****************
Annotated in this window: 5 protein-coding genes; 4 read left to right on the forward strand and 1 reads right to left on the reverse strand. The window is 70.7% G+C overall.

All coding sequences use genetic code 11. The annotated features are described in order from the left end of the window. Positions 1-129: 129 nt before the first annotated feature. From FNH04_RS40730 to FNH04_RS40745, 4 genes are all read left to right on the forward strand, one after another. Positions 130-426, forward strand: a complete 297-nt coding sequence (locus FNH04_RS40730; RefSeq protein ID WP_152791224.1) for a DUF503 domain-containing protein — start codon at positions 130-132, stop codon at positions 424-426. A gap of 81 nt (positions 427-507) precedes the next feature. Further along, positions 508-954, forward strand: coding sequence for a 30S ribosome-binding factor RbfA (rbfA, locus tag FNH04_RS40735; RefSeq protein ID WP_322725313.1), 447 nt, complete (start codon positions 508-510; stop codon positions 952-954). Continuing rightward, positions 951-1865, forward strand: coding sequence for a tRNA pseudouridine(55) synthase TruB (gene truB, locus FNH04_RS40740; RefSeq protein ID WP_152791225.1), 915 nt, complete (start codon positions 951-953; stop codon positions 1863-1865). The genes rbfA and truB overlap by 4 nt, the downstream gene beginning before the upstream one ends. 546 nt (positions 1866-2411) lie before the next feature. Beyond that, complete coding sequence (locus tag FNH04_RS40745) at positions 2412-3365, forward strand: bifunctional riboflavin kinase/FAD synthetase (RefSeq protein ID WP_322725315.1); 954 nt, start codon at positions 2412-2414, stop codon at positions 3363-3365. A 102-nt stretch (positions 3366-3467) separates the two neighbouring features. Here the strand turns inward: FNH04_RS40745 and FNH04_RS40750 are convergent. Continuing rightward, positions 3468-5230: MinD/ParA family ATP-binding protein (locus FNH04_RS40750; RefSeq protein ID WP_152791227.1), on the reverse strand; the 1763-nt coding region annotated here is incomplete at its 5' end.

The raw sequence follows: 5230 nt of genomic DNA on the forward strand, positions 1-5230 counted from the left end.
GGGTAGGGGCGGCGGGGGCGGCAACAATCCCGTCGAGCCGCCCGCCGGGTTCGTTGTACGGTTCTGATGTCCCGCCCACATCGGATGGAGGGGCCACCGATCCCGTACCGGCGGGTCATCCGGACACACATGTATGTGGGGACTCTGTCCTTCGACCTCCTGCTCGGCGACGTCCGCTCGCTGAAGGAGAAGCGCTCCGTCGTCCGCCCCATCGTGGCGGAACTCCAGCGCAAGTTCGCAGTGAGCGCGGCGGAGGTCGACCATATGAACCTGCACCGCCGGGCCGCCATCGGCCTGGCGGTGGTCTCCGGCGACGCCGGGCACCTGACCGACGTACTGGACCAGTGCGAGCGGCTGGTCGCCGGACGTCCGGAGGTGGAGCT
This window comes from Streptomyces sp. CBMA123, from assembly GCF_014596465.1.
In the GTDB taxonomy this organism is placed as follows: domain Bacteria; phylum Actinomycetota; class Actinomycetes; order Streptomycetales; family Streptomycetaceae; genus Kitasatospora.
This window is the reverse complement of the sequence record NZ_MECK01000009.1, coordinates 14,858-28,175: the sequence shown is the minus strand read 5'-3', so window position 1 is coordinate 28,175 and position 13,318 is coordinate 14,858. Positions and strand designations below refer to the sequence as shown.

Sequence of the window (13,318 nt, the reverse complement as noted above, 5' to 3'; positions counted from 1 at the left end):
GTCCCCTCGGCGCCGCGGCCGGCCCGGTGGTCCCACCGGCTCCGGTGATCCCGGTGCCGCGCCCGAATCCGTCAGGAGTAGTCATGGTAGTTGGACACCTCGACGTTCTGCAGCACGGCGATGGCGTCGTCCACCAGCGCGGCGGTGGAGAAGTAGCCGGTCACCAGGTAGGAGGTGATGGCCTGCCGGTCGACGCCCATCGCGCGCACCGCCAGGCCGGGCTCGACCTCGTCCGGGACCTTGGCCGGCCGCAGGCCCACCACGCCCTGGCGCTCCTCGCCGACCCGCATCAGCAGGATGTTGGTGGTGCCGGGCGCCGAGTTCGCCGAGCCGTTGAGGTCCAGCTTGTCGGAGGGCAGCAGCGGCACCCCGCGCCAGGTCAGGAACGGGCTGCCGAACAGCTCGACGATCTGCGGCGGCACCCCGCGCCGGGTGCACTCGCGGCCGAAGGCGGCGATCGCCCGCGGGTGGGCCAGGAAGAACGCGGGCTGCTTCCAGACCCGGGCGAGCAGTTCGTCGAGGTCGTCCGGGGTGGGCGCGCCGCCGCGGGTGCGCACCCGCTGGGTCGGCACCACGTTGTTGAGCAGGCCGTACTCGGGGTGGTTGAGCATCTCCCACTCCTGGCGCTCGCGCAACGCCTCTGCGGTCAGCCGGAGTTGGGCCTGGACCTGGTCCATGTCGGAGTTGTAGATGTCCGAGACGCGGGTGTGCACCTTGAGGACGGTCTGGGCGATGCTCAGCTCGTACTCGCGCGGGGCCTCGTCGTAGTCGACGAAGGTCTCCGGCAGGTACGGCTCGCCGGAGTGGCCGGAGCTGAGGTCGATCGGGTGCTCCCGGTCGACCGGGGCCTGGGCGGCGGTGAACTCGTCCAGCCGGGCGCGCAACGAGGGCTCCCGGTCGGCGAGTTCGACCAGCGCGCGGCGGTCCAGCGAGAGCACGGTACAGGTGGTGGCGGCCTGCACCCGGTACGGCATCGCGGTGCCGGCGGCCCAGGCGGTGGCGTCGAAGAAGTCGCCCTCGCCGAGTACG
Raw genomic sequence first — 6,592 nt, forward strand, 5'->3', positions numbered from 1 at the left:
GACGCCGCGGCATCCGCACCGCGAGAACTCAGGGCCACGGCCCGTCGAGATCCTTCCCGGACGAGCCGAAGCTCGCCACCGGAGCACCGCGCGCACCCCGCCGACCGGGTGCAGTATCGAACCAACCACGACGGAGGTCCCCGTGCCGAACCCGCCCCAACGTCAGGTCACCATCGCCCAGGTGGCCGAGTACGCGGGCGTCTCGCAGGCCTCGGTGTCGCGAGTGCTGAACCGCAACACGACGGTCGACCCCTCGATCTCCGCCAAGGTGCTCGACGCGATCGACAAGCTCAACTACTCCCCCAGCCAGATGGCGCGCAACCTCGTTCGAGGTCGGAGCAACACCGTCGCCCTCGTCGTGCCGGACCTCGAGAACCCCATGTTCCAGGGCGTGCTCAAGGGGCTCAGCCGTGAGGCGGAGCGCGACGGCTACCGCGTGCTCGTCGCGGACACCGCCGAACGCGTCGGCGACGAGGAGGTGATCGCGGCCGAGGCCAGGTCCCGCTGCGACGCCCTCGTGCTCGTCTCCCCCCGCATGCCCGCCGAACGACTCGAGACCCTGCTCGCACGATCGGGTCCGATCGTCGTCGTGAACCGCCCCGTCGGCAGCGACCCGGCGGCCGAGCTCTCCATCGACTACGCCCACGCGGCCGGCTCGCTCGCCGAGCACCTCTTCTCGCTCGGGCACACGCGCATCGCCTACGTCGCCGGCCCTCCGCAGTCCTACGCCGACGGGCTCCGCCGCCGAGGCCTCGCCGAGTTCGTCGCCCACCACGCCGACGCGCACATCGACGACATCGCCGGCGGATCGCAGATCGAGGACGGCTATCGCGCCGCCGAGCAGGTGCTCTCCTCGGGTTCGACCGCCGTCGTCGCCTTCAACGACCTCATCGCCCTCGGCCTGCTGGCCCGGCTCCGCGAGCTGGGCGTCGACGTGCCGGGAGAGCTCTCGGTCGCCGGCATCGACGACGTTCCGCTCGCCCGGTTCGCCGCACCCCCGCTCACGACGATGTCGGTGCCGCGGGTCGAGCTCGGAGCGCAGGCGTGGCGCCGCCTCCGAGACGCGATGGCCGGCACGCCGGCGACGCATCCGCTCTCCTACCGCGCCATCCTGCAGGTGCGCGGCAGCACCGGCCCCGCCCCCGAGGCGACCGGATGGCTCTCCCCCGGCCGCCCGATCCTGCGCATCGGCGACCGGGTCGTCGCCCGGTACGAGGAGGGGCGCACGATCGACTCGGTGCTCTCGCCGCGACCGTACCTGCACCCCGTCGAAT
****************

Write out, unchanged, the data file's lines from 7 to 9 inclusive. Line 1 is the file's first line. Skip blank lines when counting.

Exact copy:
This window is the reverse complement of the sequence record NZ_MECK01000009.1, coordinates 14,858-28,175: the sequence shown is the minus strand read 5'-3', so window position 1 is coordinate 28,175 and position 13,318 is coordinate 14,858. Positions and strand designations below refer to the sequence as shown.

Sequence of the window (13,318 nt, the reverse complement as noted above, 5' to 3'; positions counted from 1 at the left end):
GTCCCCTCGGCGCCGCGGCCGGCCCGGTGGTCCCACCGGCTCCGGTGATCCCGGTGCCGCGCCCGAATCCGTCAGGAGTAGTCATGGTAGTTGGACACCTCGACGTTCTGCAGCACGGCGATGGCGTCGTCCACCAGCGCGGCGGTGGAGAAGTAGCCGGTCACCAGGTAGGAGGTGATGGCCTGCCGGTCGACGCCCATCGCGCGCACCGCCAGGCCGGGCTCGACCTCGTCCGGGACCTTGGCCGGCCGCAGGCCCACCACGCCCTGGCGCTCCTCGCCGACCCGCATCAGCAGGATGTTGGTGGTGCCGGGCGCCGAGTTCGCCGAGCCGTTGAGGTCCAGCTTGTCGGAGGGCAGCAGCGGCACCCCGCGCCAGGTCAGGAACGGGCTGCCGAACAGCTCGACGATCTGCGGCGGCACCCCGCGCCGGGTGCACTCGCGGCCGAAGGCGGCGATCGCCCGCGGGTGGGCCAGGAAGAACGCGGGCTGCTTCCAGACCCGGGCGAGCAGTTCGTCGAGGTCGTCCGGGGTGGGCGCGCCGCCGCGGGTGCGCACCCGCTGGGTCGGCACCACGTTGTTGAGCAGGCCGTACTCGGGGTGGTTGAGCATCTCCCACTCCTGGCGCTCGCGCAACGCCTCTGCGGTCAGCCGGAGTTGGGCCTGGACCTGGTCCATGTCGGAGTTGTAGATGTCCGAGACGCGGGTGTGCACCTTGAGGACGGTCTGGGCGATGCTCAGCTCGTACTCGCGCGGGGCCTCGTCGTAGTCGACGAAGGTCTCCGGCAGGTACGGCTCGCCGGAGTGGCCGGAGCTGAGGTCGATCGGGTGCTCCCGGTCGACCGGGGCCTGGGCGGCGGTGAACTCGTCCAGCCGGGCGCGCAACGAGGGCTCCCGGTCGGCGAGTTCGACCAGCGCGCGGCGGTCCAGCGAGAGCACGGTACAGGTGGTGGCGGCCTGCACCCGGTACGGCATCGCGGTGCCGGCGGCCCAGGCGGTGGCGTCGAAGAAGTCGCCCTCGCCGAGTACG